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Duties & Responsibilities of a Watchman Security Officer
Nearly every office building, store, school and government building you enter has a security guard. Many of these individuals sit behind a desk or stationed by the front door. This provides the basis for the image most people conjure when thinking of a security guard. There is more to the job than that, the public just may not always know about those duties.
Sometimes called security officers, night watchmen, watchmen or patrolmen, security guards all essentially share the same responsibilities. The general purpose of a security guard is protection of the people and property of the organization where they work.
Guards will routinely inspect the property for any suspicious activities. This is to head off would-be criminal or malicious activity, such as vandalism, arson, theft and illegal drug deals. Security guards often are private employees of the property manager or the owner of the business.
Since security guards and watchmen are the first law enforcement personnel on the scene, some guards carry arms. Therefore, they must comply with all gun safety regulations. Watchmen are also responsible for communicating with agencies such as fire and ambulance services in cases of fire or personal injury.
There is also an administrative part of this position. At the end of each shift, or as deemed appropriate by individual corporate policy, each security guard must write and deliver a report of their day. This covers all observations, altercations, law enforcement interactions or other developments which may have occurred.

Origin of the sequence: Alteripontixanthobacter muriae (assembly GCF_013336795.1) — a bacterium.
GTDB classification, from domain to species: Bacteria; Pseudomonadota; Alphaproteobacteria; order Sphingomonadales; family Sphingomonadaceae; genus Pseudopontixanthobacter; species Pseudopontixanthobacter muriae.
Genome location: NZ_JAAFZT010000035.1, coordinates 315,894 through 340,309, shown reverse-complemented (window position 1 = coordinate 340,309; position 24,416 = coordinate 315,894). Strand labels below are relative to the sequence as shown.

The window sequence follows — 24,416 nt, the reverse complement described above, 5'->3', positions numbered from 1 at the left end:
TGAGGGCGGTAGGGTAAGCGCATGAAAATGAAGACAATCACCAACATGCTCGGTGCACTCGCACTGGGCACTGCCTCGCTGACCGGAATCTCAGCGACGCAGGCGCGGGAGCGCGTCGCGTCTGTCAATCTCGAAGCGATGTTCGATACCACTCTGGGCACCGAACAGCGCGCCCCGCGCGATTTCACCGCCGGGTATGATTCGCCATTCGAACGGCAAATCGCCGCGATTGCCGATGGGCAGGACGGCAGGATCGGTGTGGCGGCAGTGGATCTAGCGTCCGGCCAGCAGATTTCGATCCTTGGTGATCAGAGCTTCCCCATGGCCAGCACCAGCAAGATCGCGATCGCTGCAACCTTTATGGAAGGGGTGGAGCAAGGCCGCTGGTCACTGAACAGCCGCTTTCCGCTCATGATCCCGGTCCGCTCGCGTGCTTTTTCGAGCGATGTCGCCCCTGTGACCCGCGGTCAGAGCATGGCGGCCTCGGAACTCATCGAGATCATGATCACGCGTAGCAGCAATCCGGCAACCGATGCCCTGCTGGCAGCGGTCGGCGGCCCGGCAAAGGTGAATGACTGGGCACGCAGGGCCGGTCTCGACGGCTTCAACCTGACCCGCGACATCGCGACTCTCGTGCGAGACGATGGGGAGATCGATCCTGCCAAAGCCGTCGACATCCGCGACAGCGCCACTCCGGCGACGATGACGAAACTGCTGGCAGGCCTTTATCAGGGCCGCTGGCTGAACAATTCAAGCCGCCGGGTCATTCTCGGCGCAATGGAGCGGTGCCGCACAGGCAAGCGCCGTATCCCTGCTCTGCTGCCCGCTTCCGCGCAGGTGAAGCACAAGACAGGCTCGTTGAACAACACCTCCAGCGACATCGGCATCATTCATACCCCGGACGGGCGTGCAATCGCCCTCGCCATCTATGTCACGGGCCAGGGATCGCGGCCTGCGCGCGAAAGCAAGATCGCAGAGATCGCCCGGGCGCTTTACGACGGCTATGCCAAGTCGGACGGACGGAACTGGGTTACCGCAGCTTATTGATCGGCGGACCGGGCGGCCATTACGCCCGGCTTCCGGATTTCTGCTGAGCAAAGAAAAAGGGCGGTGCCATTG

When detaining suspects for law enforcement authorities, security guards must work closely with prosecutors to testify in court if necessary. Security guards also conduct interviews of witnesses and file case reports.
Static or Mobile
The job may vary depending on where the security guard works. If the work requires the watchman to sit at a front desk, such as in a bank setting, he will spend most of the shift at one location. This requires attention to details such as regular visitors and regular deliveries. He must pay attention to the property itself and employees of the organization. Some static security guards must monitor security cameras focused on areas that not visible from that location. These include areas such as loading docks, elevator banks and other entrances or exits of the building.
Another option is a mobile patrol. The security guard regularly patrols a specific part of the property, on foot or in a vehicle, watching for suspicious activity. In this situation security guards locate and detain violators, respond to calls for assistance and monitor traffic for violations.
Stephanie Steensma began writing in 1998 as a radio news reporter. Her work has appeared in print publications such as "Engineering Today" and "Dome Magazine" as well as online. Steensma has a Bachelor of Arts in communication and journalism from Western Michigan University.